for expenses as well in regards to cash outflow.
The cash flow statement contains three sections, Investing, Financing and Operating activities.
Investing activities involves cash going in and out for investments that the company makes (Ex. Buying
equipment). Financing activities involve cash going towards financing the business (Ex. Dividends, loans).
Operating expenses are cash inflows and outflows from day-to-day operations (Ex. Operations, Sales,
Direct Method vs. Indirect Method
Direct –Reports cash received from sales, for fuel, for wages, etc.
Indirect – Starts with net income and adjusts for things that did not affect cash (Ex. Credit)
September 15th 2008
- Market Value (what is the entire firm worth?)/Net Income OR Share Price (market value per
share)/Earnings Per Share.
- Valuation of public companies (public companies are traded on the stock exchange).
- Valuation of private companies (private companies are not traded on the stock exchange). We
can use this ratio to find the value of a company that is not traded on the stock exchange. We
do this by finding similar companies that are traded on the stock exchange. Take the PE ratio of
the comparable companies and multiply it by the Net Income of the private company to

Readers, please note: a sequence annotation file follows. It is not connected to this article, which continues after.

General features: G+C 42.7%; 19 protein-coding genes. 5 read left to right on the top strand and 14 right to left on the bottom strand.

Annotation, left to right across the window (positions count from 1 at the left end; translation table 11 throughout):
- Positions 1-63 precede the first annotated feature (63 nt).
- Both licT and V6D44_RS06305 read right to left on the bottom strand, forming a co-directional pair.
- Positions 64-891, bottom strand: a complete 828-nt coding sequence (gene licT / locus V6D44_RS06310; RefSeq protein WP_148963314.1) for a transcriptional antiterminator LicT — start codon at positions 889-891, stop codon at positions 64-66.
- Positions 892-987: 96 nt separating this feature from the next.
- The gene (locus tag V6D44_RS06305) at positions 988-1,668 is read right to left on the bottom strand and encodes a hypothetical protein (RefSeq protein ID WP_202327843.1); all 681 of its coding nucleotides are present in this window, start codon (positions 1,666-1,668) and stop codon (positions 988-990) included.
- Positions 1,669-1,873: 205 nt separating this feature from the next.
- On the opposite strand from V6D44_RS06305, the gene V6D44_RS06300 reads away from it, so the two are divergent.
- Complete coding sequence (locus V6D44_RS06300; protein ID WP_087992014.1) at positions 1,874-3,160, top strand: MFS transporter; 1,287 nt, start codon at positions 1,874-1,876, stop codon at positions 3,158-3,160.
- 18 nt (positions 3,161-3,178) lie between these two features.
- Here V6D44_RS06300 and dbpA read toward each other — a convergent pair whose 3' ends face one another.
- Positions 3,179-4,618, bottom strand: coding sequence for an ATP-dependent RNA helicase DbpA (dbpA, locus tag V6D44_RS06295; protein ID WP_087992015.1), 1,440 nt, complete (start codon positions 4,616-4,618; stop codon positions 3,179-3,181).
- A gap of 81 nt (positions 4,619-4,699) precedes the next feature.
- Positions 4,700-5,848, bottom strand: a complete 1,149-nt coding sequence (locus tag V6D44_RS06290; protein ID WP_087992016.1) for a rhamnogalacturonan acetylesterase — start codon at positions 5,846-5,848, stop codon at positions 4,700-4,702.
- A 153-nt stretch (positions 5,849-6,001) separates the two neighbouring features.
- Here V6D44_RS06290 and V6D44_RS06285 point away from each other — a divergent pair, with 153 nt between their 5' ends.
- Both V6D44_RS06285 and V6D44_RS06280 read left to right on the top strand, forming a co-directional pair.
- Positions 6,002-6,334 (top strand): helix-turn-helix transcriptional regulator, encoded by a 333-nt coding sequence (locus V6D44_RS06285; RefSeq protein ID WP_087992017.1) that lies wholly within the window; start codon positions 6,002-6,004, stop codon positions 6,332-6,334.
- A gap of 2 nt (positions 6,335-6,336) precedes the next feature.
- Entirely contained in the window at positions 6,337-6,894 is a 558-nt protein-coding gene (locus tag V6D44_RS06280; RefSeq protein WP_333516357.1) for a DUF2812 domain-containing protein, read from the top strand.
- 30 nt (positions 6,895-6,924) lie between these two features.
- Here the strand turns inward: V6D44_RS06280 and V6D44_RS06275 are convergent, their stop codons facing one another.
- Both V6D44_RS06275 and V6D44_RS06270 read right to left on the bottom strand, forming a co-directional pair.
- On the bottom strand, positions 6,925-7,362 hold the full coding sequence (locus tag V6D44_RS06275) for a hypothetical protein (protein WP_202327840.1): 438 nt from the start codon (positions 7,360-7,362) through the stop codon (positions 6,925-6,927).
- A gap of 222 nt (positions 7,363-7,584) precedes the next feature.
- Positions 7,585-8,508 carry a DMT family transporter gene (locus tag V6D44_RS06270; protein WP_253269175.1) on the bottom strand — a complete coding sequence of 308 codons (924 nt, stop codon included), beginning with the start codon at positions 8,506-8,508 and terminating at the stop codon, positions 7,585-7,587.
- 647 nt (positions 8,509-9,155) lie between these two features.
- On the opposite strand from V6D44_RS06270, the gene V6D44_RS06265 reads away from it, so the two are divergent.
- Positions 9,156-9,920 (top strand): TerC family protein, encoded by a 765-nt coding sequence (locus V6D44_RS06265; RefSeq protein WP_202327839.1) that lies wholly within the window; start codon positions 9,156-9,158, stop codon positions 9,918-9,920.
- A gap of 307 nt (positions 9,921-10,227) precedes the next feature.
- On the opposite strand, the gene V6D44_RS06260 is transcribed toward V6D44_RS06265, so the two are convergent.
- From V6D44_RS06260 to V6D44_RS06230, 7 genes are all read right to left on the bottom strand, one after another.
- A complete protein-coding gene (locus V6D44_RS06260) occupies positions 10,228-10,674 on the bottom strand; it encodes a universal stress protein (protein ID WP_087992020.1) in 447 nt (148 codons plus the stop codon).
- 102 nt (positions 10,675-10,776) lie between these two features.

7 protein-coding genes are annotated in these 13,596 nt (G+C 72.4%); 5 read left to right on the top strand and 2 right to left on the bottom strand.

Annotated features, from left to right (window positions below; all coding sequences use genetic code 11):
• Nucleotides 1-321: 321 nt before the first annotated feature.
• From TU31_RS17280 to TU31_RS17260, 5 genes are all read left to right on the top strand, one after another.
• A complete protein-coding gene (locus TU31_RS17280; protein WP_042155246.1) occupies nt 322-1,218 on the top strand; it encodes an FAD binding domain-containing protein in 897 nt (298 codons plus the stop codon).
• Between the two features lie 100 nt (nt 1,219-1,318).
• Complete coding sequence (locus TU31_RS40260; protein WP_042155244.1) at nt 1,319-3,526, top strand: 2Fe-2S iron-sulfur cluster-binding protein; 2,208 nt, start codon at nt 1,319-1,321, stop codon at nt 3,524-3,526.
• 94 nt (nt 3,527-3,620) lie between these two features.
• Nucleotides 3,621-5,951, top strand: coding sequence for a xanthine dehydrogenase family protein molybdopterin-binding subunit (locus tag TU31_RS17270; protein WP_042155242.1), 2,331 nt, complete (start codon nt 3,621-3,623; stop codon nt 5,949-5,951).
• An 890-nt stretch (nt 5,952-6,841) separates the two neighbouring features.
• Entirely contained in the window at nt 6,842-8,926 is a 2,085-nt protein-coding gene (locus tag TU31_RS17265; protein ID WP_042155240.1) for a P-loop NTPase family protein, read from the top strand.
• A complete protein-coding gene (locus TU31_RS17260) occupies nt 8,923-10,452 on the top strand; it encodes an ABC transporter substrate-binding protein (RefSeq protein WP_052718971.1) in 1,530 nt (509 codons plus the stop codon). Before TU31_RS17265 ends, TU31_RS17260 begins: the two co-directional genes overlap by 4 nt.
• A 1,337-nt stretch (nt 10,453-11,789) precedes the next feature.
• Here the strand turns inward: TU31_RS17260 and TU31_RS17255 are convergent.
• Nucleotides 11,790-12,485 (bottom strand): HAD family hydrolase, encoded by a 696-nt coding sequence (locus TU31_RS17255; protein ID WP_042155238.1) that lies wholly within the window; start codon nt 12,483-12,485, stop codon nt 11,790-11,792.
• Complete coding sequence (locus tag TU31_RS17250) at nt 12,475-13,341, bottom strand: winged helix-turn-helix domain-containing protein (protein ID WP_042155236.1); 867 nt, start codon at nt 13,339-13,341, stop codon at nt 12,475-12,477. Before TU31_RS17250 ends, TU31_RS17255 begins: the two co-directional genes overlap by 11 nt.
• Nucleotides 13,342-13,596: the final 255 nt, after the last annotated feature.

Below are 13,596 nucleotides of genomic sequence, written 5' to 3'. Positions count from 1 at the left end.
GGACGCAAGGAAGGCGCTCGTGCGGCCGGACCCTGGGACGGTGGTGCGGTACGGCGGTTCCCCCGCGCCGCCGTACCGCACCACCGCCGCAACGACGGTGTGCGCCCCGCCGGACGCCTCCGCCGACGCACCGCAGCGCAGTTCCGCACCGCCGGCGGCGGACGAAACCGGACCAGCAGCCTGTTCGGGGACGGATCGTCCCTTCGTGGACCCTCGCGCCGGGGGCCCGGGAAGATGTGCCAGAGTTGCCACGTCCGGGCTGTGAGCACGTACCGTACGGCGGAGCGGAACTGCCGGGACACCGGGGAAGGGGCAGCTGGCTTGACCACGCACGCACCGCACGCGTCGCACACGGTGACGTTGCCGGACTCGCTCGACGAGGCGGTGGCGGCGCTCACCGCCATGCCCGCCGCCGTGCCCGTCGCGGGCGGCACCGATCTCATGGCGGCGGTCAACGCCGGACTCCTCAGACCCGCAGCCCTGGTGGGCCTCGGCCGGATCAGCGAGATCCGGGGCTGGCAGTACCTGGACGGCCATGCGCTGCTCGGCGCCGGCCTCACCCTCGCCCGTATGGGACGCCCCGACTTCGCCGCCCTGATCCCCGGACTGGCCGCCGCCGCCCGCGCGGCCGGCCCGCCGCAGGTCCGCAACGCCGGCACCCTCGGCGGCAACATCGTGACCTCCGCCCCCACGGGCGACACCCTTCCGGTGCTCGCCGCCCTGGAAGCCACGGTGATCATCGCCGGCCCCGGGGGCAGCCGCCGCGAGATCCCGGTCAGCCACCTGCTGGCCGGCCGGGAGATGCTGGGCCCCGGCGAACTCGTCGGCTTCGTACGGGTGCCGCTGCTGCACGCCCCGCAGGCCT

Afm 101 financial statements & business decisions. Financial accounting focuses on the external users, for internal users there is a separate accounting course called management accounting. External users are: profit-oriented organizations and non-profit organizations (hospitals and school count as non-profit organizations). A balance sheet shows the financial position of a company at a point in time while an income statement shows it over time. The statement of retained earnings is almost identical to the statement of shareholder"s equity; it shows the retained earnings of a company over time. The cash flow statement reports the inflow and outflow of cash in an organization over time. Canadian reserve agency has authority to force organizations to create specific financial statements; this power also extends to external users. The four major statements are a part of gaap. Gaap differs across countries because principals evolve differently elsewhere. The sources of gaaps in canada are the accounting standards board (acsb).